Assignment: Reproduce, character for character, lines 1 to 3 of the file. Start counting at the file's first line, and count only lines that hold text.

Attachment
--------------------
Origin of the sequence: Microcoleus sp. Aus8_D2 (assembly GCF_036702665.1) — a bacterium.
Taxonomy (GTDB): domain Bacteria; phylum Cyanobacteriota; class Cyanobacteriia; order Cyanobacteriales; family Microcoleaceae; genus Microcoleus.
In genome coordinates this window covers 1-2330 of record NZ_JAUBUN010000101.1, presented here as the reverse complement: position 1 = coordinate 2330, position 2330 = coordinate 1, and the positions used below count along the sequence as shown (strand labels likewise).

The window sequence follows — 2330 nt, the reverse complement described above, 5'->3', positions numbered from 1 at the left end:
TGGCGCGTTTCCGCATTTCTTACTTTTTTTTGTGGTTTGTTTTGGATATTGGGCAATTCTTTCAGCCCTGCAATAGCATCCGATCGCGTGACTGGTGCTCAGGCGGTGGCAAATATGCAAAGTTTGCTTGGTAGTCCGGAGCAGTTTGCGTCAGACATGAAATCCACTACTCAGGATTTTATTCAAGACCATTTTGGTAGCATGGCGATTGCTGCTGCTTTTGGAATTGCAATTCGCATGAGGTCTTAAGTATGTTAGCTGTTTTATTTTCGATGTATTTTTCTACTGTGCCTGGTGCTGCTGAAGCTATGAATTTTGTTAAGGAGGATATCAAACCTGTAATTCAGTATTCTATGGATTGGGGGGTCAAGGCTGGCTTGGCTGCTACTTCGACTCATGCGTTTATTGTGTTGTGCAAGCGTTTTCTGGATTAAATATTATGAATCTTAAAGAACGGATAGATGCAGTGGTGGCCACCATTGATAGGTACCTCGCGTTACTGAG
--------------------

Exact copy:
Origin of the sequence: Microcoleus sp. Aus8_D2 (assembly GCF_036702665.1) — a bacterium.
Taxonomy (GTDB): domain Bacteria; phylum Cyanobacteriota; class Cyanobacteriia; order Cyanobacteriales; family Microcoleaceae; genus Microcoleus.
In genome coordinates this window covers 1-2330 of record NZ_JAUBUN010000101.1, presented here as the reverse complement: position 1 = coordinate 2330, position 2330 = coordinate 1, and the positions used below count along the sequence as shown (strand labels likewise).